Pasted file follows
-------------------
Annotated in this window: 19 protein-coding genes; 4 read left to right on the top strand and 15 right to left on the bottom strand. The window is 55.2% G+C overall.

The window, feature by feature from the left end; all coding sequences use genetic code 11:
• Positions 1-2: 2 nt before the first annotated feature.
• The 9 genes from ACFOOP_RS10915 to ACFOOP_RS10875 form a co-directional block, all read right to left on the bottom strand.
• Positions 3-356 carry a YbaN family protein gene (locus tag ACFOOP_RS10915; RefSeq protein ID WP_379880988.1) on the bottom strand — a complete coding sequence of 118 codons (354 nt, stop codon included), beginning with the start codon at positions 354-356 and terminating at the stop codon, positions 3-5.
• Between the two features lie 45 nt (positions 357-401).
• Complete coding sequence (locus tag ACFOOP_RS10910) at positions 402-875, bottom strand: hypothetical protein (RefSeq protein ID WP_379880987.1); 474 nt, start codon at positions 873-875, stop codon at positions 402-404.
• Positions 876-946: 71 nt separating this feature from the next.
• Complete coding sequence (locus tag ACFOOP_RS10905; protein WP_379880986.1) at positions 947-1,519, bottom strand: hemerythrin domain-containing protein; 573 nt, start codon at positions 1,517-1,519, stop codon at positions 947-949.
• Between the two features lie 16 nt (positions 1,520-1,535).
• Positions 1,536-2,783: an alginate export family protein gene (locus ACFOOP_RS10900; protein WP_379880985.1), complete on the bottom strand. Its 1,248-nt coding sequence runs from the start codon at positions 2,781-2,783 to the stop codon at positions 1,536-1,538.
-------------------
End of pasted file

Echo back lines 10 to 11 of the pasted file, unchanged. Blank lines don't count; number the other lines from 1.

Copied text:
• Between the two features lie 16 nt (positions 1,520-1,535).
• Positions 1,536-2,783: an alginate export family protein gene (locus ACFOOP_RS10900; protein WP_379880985.1), complete on the bottom strand. Its 1,248-nt coding sequence runs from the start codon at positions 2,781-2,783 to the stop codon at positions 1,536-1,538.